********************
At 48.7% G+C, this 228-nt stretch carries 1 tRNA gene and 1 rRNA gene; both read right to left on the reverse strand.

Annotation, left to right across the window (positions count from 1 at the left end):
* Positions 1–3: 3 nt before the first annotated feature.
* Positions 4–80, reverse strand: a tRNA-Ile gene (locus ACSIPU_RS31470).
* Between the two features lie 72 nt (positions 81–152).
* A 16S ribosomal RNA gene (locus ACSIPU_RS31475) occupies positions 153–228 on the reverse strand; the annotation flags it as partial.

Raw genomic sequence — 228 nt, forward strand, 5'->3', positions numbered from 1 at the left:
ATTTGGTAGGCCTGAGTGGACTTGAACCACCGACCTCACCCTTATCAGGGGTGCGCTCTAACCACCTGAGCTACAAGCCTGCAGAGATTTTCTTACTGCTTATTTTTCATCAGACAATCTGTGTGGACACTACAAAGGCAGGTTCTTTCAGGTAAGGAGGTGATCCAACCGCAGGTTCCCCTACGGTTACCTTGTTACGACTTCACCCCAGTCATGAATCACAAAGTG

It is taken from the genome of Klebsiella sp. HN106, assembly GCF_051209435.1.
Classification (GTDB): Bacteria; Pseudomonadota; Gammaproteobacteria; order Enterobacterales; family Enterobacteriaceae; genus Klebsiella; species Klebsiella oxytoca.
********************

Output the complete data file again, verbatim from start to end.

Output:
At 48.7% G+C, this 228-nt stretch carries 1 tRNA gene and 1 rRNA gene; both read right to left on the reverse strand.

Annotation, left to right across the window (positions count from 1 at the left end):
* Positions 1–3: 3 nt before the first annotated feature.
* Positions 4–80, reverse strand: a tRNA-Ile gene (locus ACSIPU_RS31470).
* Between the two features lie 72 nt (positions 81–152).
* A 16S ribosomal RNA gene (locus ACSIPU_RS31475) occupies positions 153–228 on the reverse strand; the annotation flags it as partial.

Raw genomic sequence — 228 nt, forward strand, 5'->3', positions numbered from 1 at the left:
ATTTGGTAGGCCTGAGTGGACTTGAACCACCGACCTCACCCTTATCAGGGGTGCGCTCTAACCACCTGAGCTACAAGCCTGCAGAGATTTTCTTACTGCTTATTTTTCATCAGACAATCTGTGTGGACACTACAAAGGCAGGTTCTTTCAGGTAAGGAGGTGATCCAACCGCAGGTTCCCCTACGGTTACCTTGTTACGACTTCACCCCAGTCATGAATCACAAAGTG

It is taken from the genome of Klebsiella sp. HN106, assembly GCF_051209435.1.
Classification (GTDB): Bacteria; Pseudomonadota; Gammaproteobacteria; order Enterobacterales; family Enterobacteriaceae; genus Klebsiella; species Klebsiella oxytoca.